In the case of private loans, you’ll need to be even more proactive. Contact your lender as soon as you’re considering dropping out, and make sure to ask about what it offers in terms of a grace period. If you get in touch soon enough, you could take your school’s tuition refund (if you qualified for one) and use it to make a large lump-sum payment toward ending your debt.
3. You’ll make it harder to find a salaried job — and afford loan repayment
Students who don’t graduate from college earn, on average, $1 million less over their lifetimes than their degree-holding peers, according to the College Scorecard. And of course, not having a diploma also limits your access to many jobs or fields that require completing your education.
That won’t come as a surprise if you’ve scanned websites like Glassdoor for salaried job listings that require either a bachelor’s degree or a given number of years of experience.
And since it’s harder to find a job without a degree, it also becomes more difficult to repay your financial aid debt.
Sure, you could reduce or pause your payments via federal loan programs like Income-Driven Repayment and economic hardship forbearance, but that only stretches out your payment, allowing more interest to accrue over time.
You can trim your budget too, but you’ll eventually run out of expenses to cut. Instead, increasing your income is the best way to pay down your debt. For instance, you could start a side hustle while you seek out a stable paycheck elsewhere.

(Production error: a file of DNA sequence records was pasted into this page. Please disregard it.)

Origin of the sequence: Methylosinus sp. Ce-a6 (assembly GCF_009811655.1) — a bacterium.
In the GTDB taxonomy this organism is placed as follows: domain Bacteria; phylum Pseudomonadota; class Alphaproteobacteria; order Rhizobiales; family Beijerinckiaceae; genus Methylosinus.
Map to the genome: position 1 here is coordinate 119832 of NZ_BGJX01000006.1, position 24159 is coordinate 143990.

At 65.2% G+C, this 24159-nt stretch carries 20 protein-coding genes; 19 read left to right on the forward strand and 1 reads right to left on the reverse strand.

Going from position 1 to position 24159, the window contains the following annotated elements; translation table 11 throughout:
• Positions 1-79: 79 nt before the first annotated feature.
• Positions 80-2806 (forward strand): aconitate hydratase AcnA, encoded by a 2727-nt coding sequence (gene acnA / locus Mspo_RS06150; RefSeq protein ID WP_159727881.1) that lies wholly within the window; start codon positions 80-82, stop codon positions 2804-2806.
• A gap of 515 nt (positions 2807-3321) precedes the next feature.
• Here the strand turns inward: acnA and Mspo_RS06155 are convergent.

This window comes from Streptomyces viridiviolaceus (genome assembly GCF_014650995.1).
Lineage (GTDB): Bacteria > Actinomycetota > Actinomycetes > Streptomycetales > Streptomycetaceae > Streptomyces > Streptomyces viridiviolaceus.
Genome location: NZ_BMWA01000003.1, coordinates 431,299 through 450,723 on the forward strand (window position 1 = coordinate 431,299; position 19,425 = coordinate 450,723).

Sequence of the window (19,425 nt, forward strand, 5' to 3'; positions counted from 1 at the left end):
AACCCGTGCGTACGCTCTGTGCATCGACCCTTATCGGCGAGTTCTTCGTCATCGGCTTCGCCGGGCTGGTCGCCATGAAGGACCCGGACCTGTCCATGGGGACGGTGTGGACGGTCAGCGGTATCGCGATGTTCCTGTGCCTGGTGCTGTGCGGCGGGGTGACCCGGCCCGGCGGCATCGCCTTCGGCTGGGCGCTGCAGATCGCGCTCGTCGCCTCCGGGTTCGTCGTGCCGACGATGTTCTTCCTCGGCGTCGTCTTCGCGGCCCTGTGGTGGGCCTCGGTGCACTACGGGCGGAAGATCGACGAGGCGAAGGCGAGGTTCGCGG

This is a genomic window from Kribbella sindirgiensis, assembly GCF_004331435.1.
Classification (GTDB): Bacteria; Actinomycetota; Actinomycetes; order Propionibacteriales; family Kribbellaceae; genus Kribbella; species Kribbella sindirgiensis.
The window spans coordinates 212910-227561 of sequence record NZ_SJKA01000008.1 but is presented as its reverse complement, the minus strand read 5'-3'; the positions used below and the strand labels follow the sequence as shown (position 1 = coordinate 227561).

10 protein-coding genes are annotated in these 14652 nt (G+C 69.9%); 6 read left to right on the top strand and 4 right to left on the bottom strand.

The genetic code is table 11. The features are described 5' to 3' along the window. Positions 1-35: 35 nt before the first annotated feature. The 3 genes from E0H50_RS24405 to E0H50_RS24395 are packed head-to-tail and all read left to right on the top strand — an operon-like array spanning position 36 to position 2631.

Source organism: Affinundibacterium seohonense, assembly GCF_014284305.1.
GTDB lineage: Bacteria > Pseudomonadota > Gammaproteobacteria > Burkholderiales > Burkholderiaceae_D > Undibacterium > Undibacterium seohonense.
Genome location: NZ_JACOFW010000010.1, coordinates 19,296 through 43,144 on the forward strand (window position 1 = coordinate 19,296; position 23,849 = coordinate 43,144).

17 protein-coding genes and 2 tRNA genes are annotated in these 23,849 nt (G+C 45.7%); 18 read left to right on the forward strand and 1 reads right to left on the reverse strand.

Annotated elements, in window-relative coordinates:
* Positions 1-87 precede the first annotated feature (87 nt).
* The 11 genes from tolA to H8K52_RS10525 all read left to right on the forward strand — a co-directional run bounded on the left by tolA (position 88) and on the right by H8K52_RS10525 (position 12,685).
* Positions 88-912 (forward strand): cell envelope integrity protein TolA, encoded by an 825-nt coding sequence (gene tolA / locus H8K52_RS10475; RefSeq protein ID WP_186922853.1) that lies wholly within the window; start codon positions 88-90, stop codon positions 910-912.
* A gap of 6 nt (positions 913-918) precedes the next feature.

Unfortunately, even if you’re able to find work and get your finances in shape, being degree-less still limits your options for student loan refinancing, which could lower your interest rate. For one thing, very few lenders refinance the student loan debt of borrowers without degrees. Citizens Bank is a rare example that will refinance your college debt anyway, but it also demands that you make 12 on-time payments toward your debt to gain eligibility.
Where to find advice on dropping out of college
There are plenty of people with advice on paying for college, but what about sources of wisdom when you’re readying to quit school?
You’re likely to find the most help on the very campus you’re considering leaving.
Colleges and universities generally have support centers that can help you work through any number of issues. Consult the center that specializes in your case, whether it’s related to your academics, finances or health. For instance, if you’re considering dropping out because of your money problems, your first stop should be the financial aid office.
There could be a way out of your predicament, whatever ails you. If you’re a student-parent trying to find time to attend class, for example, you may be relieved to learn about grants for child care. If you’re an entrepreneur who doesn’t see much use to staying in school, keep in mind that college is a great place to start your business.
Although dropping out might seem like the answer, be open to solutions that keep you in school part- or full-time and on track to graduate.